by AL Whitney (C) copyround 2014
Permission is granted for redistribution if linked to original and the AntiCorruption Society is acknowledged
To understand the significance of the National Academy of Science’s admission, one simply has to take a close look at the Delphi method of consensus – developed by the private RAND Corporation – and consider whose interests the RAND Corporation was created to serve.
The Delphi method
The Delphi method was developed by the RAND Corporation, the Robber Baron’s private think tank.
The Delphi method is a structured communication technique, originally developed as a systematic, interactive forecasting method which relies on a panel of experts. [Item # 1] The experts answer questionnaires in two or more rounds. [Item 2] After each round, a facilitator provides an anonymous summary [Item #3] of the experts’ forecasts from the previous round as well as the reasons they provided for their judgments. Thus, experts are encouraged to revise their earlier answers in light of the replies of other members of their panel. [Item #4] It is believed that during this process the range of the answers will decrease and the group will converge towards the “correct” answer. Finally, the process is stopped after a pre-defined stop criterion (e.g. number of rounds, achievement of consensus, stability of results) and the mean or median scores of the final rounds determine the results. [Item #5]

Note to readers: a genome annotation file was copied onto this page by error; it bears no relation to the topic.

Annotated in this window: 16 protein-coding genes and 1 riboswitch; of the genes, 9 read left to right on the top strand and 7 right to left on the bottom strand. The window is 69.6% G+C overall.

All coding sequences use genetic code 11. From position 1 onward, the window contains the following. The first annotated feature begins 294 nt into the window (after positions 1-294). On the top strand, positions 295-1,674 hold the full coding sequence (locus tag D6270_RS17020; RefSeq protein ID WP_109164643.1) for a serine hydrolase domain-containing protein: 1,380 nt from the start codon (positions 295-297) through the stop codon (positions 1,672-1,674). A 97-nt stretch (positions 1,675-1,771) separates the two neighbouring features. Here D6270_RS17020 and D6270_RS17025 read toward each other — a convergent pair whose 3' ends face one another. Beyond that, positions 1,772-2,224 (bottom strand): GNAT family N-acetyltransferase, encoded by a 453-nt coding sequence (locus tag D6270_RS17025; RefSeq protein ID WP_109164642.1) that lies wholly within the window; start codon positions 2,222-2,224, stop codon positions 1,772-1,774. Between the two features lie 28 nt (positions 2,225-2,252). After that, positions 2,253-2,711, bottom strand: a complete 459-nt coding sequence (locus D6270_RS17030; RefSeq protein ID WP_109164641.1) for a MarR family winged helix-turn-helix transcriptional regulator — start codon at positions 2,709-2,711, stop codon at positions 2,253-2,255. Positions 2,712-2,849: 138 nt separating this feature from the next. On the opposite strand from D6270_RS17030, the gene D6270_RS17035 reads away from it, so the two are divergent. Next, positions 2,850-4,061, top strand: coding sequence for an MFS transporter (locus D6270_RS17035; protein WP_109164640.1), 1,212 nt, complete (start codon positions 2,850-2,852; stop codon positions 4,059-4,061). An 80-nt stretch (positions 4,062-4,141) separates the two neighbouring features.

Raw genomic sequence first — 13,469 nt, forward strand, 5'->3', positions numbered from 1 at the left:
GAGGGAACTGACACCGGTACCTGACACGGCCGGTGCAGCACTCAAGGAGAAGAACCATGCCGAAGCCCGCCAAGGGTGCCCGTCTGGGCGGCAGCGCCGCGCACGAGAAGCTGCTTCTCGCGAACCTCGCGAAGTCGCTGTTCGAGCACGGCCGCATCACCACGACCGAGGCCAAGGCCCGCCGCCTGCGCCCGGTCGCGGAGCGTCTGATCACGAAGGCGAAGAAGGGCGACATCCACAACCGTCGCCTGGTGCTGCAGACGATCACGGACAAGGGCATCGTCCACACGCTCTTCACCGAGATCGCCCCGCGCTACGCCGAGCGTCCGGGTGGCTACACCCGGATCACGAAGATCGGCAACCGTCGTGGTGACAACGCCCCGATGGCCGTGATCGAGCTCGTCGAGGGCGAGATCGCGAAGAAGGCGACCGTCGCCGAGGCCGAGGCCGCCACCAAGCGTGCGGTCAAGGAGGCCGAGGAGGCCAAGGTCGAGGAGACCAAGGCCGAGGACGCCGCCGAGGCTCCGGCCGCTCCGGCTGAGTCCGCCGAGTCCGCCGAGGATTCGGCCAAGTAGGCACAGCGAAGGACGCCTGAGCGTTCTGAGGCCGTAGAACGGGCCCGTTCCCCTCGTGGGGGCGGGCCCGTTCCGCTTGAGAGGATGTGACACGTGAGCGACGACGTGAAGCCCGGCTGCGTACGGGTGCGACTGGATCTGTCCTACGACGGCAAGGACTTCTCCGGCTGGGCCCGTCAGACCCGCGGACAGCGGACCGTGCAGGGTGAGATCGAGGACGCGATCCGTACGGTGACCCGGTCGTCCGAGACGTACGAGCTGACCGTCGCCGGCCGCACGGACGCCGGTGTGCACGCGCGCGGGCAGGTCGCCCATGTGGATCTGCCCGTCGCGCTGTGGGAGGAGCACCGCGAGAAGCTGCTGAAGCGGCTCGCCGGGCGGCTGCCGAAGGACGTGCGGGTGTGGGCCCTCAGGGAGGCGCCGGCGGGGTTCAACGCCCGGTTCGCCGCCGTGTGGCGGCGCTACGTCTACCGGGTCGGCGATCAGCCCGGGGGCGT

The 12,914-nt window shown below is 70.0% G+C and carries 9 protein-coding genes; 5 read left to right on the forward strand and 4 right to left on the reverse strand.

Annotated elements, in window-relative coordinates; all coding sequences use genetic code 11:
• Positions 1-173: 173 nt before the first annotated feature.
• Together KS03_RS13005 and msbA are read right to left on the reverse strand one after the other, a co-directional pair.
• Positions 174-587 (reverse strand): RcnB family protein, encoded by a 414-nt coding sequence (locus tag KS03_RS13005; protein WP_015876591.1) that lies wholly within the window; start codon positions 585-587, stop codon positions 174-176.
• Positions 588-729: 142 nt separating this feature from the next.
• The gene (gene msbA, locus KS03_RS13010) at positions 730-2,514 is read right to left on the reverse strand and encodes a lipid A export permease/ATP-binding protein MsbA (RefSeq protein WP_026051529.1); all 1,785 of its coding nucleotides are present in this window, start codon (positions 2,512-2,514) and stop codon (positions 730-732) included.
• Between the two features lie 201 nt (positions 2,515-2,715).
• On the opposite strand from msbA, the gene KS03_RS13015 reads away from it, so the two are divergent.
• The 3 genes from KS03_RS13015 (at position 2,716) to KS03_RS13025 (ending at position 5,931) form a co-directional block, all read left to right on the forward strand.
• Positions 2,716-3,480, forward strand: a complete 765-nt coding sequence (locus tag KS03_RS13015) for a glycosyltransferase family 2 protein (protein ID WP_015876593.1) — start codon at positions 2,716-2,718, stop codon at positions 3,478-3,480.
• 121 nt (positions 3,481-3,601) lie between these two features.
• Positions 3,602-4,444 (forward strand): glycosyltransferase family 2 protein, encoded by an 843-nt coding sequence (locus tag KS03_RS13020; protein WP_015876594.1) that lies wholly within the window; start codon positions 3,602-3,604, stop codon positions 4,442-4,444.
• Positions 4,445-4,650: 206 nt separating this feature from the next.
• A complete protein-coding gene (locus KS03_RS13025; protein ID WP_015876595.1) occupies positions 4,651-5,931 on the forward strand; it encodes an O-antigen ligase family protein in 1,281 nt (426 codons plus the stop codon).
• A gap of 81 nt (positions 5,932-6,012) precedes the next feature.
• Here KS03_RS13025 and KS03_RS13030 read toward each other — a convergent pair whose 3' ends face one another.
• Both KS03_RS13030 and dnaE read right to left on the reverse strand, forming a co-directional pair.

Delphi is based on the principle that forecasts (or decisions) from a structured group of individuals [Item #6] are more accurate than those from unstructured groups. The technique can also be adapted for use in face-to-face meetings, and is then called mini-Delphi or Estimate-Talk-Estimate (ETE). Delphi has been widely used for business forecasting and has certain advantages over another structured forecasting approach, prediction markets.
Who selects the panel of experts? By determining who is an “expert” and by cherry-picking those so-called experts, the final result can be easily rigged. Continue reading